Despite recent advances in wound care products, traditional therapies based on natural origins, such as plant extracts are interesting alternatives that had been used in ancient times to accelerate the wound healing process (Huang et al., 2019a). These therapies offer new possibilities for the treatment of skin diseases, enhancing access to healthcare and allowing overcoming some limitations associated with the modern products and therapies, such as the high costs, the long manufacturing times, and the increase in bacterial resistance (Bibi et al., 2015; Huang et al., 2019b). Tamarix aphylla, also known as Athel, Abel, Ghaz, and Saltcedar is natively cultivated in Africa and the Middle East but with wide geographical distribution, extending from Australia to the United States. It is a perennial tree, innate across East, North, and Central Africa, over the Middle East, and found in many parts of southern and Western Asia (Han et al., 2013). Several studies have recognized the various types of secondary metabolites present in T. aphylla. Reports had identified the presence of polyphenols, flavonoids, saponins, coumarins, tannins, triterpenes, and alkaloids in the bark of T. aphylla (Jasiem and Albazaz, 2019; Alhourani et al., 2018). Traditionally, it has been used as folk medicine, usually to cure different pathological conditions and ailments, including liver inflammation, skin disorders, and wound healing (Ebid, 2015; Han et al., 2013; Alhourani et al., 2018). Nevertheless, only a few studies have focused on investigating the plant’s wound healing activity in animal models by incorporating its extract in polymeric hydrogels.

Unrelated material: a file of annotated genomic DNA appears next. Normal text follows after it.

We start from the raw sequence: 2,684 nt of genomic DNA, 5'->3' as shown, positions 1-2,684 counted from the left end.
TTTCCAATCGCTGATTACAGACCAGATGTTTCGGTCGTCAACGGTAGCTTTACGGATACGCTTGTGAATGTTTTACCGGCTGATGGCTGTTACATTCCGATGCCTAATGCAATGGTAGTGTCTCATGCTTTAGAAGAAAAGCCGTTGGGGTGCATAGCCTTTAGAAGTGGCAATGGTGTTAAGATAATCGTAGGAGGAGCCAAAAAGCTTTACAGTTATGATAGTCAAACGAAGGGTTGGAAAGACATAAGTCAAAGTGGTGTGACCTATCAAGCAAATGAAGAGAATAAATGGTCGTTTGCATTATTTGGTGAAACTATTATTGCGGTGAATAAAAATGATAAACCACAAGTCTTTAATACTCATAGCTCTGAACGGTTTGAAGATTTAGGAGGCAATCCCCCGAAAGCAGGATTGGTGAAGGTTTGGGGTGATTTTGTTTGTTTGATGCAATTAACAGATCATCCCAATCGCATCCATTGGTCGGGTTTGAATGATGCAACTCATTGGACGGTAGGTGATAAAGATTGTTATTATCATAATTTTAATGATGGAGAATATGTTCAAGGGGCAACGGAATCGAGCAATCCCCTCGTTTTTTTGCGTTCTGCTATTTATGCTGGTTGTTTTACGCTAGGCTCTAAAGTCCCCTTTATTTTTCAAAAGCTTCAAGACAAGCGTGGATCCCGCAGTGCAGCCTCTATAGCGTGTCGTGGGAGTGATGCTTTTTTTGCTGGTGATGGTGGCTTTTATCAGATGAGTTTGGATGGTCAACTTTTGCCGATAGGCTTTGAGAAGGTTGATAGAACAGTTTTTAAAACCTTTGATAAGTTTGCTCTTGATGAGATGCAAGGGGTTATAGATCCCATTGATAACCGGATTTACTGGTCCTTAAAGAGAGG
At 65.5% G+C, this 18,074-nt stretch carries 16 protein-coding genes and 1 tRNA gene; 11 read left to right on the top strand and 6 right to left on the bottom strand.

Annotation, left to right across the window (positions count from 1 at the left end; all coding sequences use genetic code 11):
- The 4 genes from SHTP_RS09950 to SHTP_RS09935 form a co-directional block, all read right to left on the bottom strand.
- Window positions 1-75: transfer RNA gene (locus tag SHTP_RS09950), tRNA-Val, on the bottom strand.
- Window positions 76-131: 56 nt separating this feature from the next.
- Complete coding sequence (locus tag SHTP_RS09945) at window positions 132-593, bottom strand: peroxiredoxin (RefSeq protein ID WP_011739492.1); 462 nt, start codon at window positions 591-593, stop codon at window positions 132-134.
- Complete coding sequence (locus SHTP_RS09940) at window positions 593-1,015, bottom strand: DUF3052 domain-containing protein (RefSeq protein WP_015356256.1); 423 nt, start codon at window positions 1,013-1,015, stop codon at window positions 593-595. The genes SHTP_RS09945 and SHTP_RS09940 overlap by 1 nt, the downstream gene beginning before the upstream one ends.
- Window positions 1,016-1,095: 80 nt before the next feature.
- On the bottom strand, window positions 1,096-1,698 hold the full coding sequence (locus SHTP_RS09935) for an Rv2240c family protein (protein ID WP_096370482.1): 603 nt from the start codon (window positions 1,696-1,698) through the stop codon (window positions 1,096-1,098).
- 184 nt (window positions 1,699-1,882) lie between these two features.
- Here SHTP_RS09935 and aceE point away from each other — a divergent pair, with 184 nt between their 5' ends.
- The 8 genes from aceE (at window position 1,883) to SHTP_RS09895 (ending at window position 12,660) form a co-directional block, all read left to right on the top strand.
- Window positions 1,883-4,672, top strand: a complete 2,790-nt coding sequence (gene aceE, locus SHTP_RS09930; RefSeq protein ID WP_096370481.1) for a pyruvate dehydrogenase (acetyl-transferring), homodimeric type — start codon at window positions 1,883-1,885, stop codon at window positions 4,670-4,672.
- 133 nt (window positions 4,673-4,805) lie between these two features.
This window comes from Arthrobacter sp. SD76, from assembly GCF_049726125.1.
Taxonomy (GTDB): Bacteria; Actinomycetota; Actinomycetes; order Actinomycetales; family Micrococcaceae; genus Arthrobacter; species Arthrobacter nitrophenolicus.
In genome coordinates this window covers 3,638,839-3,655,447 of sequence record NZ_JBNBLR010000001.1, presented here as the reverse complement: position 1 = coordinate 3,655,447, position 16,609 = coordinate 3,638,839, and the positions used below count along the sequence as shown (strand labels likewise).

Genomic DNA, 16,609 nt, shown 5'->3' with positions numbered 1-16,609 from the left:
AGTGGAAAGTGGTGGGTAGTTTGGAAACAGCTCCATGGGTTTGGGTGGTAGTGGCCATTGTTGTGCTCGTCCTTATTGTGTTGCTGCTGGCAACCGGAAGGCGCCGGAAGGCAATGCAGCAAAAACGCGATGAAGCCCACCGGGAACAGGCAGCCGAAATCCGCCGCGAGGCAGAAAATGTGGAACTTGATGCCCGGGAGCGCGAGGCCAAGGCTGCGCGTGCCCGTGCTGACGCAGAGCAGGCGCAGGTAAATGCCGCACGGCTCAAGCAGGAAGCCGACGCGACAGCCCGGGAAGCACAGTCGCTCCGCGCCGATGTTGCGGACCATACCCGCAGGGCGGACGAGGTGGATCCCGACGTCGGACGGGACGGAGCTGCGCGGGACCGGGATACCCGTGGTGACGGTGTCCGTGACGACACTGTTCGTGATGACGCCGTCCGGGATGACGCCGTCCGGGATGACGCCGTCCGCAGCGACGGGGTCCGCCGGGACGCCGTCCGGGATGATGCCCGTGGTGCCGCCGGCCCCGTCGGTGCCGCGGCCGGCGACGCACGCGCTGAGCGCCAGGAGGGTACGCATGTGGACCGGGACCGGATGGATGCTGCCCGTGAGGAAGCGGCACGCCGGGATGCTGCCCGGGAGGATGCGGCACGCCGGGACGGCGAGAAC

The aim of this research was to provide a concise insight on the key properties of hydrogel for wound healing and regeneration by delivering natural products as a safe and effective medication.

Materials and Methods

Plant sample

A well-developed big trunk of T. aphylla was selected for bark collection. It was verified by a taxonomist from the Department of Biological Science, Gomal University, D. I. Khan, Pakistan, and a voucher specimen was deposited. The reference no. is 578/PS-GU/2019. The bark was washed with water and ground using pestle and mortar for coarse powder and then in an electric grinder for fine powder. Finally, the fine powder was stored in polythene bags for further processing. Extraction was carried out as per the protocols of Bibi et al. (2015) using 400 g of T. aphylla bark powder in 2 L of 70% ethanol with continuous stirring. The yield was 18% on a w/w basis (Bibi et al., 2015).

Chemicals and reagents

Carboxy methyl cellulose (Na-CMC 1500-3000 high viscosity) and Pectin were purchased from Sigma Aldrich, USA. Citric acid was purchased from Merck, Germany. Monobasic potassium phosphate (KH2PO4), sodium hydroxide (NaOH), and 95% ethanol were purchased from BDH England.